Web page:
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A noise of ceramic capacitors?

Discussion in 'Electronic Design' started by Vladimir Vassilevsky, Sep 8, 2007.

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  1. Hello All,

    There is a piece of schematic which contains the 0.22uF X7R (0805) in series
    with 200k. The cap is biased to 2.5V. It looks like the capacitor (!) is
    producing a lot of low frequency noise in the area of several Hz. And this
    noise doesn't seem to be due to the microphonic effect. The replacement of
    the capacitor to a film or tantalum type helps.

    Do you know why there could be a low frequency noise in a ceramic capacitor?
    Am I missing something?

    VLV
     
  2. qrk

    qrk Guest

    Leaky or cracked capacitor? With a 200k impedance, leaky caps will
    cause issues. Could you have a contamination problem on the pcb? I
    have come across ceramic caps and pcbs with low megohm leakage
    problems. Which reminds me, I gotta install the leaky cap in my Tek
    465 scope.

    Mark
     
  3. Maybe air currents causing temperature variations, which vary the
    capacitance. If you have a capacitance variation, and a bias voltage,
    you have voltage variation, since the charge remains constant. A C0G
    type should be much better, but not cheap or small.


    Best regards,
    Spehro Pefhany
     
  4. I know you already said - but are you absolutely sure it is not
    microphonic? I have just had to replace some X7R's with tantalums, in
    critical areas of a circuit. They were definitely badly microphonic -
    e.g. mV-level pulses when the circuit board was tapped. I think this
    extends to down DC, i.e. a strain in the body of the capacitor would
    produce a level shift (in absence of any other currents).

    Other than that - X7Rs have quite a large temperature coefficient the
    capacitance changes so will the voltage, at frequencies above 1/2piRC.
    If there are fast temperature fluctuations I guess this could be a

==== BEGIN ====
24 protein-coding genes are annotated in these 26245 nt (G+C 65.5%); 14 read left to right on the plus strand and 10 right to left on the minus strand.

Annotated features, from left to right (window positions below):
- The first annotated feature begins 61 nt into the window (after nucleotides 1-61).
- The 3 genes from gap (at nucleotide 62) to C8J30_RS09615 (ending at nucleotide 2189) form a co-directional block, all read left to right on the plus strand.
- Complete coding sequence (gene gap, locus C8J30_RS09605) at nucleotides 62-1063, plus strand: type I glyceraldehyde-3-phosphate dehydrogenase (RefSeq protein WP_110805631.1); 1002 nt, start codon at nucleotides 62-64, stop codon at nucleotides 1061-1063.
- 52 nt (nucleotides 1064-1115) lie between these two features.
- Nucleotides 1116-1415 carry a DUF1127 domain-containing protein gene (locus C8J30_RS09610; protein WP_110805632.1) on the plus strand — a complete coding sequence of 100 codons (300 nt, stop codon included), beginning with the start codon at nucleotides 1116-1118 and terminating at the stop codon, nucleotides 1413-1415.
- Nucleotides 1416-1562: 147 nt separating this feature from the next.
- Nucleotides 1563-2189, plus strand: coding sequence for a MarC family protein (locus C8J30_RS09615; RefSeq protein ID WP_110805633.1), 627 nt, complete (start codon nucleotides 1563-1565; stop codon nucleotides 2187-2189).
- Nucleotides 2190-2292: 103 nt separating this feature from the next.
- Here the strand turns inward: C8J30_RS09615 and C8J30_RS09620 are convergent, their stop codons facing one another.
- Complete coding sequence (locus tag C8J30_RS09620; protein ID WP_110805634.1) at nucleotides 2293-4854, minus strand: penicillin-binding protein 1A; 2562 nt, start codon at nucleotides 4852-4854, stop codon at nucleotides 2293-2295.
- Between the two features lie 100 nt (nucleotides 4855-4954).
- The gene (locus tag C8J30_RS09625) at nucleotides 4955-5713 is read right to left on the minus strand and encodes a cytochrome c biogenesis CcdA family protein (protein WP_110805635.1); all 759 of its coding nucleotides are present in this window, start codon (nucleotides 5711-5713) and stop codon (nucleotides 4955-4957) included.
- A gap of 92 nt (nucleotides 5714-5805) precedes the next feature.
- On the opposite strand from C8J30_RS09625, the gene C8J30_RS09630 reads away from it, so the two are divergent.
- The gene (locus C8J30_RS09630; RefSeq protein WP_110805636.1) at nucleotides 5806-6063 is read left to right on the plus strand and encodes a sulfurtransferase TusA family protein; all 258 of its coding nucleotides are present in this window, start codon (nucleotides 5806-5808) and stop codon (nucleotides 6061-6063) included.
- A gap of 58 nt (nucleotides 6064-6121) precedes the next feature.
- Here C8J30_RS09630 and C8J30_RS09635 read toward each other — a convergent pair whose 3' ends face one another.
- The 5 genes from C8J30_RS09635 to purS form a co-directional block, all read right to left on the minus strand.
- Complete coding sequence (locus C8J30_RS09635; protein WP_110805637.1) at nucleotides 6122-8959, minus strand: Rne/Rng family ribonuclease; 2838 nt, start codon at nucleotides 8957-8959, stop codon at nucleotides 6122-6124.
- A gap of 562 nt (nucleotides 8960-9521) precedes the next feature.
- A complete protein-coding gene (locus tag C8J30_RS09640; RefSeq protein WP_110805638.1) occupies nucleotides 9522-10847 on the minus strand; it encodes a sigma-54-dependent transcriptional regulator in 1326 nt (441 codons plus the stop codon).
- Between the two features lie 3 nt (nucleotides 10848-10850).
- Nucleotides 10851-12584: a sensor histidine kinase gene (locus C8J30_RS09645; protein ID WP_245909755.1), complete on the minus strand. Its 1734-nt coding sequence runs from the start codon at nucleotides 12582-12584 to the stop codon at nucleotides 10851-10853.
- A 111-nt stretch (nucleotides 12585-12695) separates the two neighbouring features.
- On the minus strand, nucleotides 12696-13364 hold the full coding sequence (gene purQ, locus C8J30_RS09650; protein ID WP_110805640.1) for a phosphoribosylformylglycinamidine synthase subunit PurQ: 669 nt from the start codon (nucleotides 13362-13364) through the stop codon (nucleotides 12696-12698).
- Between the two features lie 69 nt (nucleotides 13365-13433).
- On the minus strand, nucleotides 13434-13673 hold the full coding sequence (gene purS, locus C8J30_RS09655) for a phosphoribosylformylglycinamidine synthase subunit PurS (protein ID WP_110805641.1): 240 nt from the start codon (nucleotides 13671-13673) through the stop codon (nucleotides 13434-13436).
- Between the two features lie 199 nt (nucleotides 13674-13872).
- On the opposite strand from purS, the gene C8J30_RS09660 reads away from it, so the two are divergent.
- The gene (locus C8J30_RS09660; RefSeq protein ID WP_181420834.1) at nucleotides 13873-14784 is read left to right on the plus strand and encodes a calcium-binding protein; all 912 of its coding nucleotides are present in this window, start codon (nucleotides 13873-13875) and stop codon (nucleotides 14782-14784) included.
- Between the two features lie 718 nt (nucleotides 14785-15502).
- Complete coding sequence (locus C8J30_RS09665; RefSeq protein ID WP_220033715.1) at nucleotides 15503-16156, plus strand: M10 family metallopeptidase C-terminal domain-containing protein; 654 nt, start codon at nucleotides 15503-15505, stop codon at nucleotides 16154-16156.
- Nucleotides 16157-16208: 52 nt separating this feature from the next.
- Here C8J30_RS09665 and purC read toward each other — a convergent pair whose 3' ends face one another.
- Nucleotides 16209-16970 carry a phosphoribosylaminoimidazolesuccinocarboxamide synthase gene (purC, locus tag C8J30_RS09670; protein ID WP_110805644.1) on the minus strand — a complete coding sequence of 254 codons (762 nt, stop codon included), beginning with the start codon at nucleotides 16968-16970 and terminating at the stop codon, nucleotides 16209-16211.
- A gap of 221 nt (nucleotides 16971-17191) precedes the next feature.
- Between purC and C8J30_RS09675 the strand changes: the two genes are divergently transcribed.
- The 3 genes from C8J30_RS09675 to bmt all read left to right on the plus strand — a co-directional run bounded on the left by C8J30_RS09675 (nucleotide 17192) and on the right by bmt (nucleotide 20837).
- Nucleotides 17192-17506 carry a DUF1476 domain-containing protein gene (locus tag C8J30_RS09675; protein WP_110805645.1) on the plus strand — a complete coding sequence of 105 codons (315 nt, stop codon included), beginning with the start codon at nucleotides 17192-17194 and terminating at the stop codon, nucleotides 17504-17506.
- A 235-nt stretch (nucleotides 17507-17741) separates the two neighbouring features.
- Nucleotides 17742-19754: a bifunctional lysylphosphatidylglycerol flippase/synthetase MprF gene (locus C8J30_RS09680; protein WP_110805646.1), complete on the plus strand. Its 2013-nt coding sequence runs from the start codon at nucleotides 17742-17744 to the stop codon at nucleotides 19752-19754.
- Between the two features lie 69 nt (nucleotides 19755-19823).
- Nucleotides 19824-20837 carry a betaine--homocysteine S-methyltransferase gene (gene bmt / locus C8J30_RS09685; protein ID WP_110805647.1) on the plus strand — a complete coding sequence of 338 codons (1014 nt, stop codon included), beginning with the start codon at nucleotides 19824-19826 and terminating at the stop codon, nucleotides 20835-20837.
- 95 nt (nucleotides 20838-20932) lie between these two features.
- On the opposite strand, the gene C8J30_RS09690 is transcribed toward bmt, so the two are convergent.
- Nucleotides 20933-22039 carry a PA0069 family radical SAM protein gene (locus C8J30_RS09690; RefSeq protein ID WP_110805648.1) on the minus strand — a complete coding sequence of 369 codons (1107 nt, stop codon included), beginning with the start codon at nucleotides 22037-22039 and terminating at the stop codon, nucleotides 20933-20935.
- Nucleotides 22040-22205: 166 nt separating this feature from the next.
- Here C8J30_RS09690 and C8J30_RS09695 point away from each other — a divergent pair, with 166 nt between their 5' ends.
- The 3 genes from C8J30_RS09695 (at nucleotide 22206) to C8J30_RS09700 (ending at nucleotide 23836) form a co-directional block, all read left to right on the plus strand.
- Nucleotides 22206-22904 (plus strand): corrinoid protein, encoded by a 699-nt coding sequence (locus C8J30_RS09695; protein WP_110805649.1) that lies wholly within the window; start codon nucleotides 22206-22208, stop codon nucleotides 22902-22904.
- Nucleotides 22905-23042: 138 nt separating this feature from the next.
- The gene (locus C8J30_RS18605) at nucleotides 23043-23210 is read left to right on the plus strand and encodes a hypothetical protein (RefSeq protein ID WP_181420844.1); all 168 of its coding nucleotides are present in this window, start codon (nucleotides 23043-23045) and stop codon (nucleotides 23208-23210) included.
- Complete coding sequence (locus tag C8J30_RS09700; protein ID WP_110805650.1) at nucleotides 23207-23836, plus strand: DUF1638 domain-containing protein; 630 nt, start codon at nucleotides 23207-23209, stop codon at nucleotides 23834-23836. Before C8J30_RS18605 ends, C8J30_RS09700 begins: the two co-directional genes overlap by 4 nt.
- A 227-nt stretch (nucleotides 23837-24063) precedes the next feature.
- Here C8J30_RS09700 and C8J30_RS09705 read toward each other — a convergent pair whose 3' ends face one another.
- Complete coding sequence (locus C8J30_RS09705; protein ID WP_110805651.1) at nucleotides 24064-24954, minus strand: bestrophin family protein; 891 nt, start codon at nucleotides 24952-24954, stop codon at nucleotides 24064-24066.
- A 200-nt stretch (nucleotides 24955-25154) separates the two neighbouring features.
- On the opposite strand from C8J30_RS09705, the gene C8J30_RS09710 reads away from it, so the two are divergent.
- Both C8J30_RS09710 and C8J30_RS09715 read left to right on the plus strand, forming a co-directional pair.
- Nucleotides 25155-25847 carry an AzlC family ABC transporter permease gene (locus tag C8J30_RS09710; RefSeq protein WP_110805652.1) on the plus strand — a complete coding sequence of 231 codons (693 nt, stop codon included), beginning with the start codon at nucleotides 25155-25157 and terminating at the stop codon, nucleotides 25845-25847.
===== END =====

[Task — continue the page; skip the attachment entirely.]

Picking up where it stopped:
problem too.
     
  5. Tom Bruhns

    Tom Bruhns Guest

    For what it's worth...about 15 years ago, I was working on the design
    of a circuit where I used a ceramic cap, 1206 SMT 0.1uF X7R, for AC
    coupling, but in a different arrangement than usual. I discovered a 1/
    f noise that was not apparent until you got below 10Hz or so, due to
    the capacitor. It would not have been microphonics, and unlikey due
    to temperature variations, as the spectrum was too cleanly 1/f. (It
    takes quite a while to get statistically-significant spectra at such
    low frequencies...) Polyester film cured the problem. It only
    happened with a bias across the cap, but the amplitude of the noise
    was nearly independent of bias voltage above a low level, around a
    volt as I recall.

    Cheers,
    Tom
     
  6. Joerg

    Joerg Guest

    Hmm, I did a laser diode controller earlier this year where caps were in
    a PID loop. Provided extra pads for film caps just in case. Found no
    difference between ceramics and film. And this thing is ultra-sensitive
    down to the uA level, resp, uV level at the caps. Noise in the sub-10Hz
    range would have killed things but it didn't happen. Could there be a
    bad lot or brand of caps involved here?
     
  7. Mook Johnson

    Mook Johnson Guest


    What was the p-p amplitude of the noise? Are you talking about 10s of mV or
    uV level?

    If you're talking about 10S of mV level then I'd scrutinize the measurement
    method. Is the voltage being measured directly across the suspect
    capacitor? The fact that the film or tantalum cap only helped but didn't
    competly cure it seems to eliminate the micrpphonics as a possible cause.
    Possible low frequency coupling into the high impedance node?

    If your in the uV range there a re a variety of issues that could cause
    that. rapid temperature swings of a few degrees C. Low frequency coupling
    (electro or magnetic) into the high impedance node. Ceramic capacitors have
    been found by some of the analog gurus at my company to have relatively high
    levels of "popcorn" noise when used in high gain amplifiers. Glass or
    teflon solved the problems.
     
  8. PeteS

    PeteS Guest

    Ceramic caps vary their capacitance with applied voltage which may cause
    you some issues and might show up as phase noise, which would be more
    apparent with low frequency, large signal swings. Much depends on the
    rated voltage of the device. A typical X7R will have 50% rated
    capacitance at rated max voltage.

    Cheers

    PeteS
     
  9. What bias voltage did you have on the caps? The OP has a huge bias
    voltage-- 2,500,000 uV, so a mere 10ppm change in capacitance means
    25uV of variation. That's less than a mK at the maximum tempco of
    0.15%/K.


    Best regards,
    Spehro Pefhany
     
  10. Tom Bruhns

    Tom Bruhns Guest

    Nope, does it with different lots, different brands, all at about the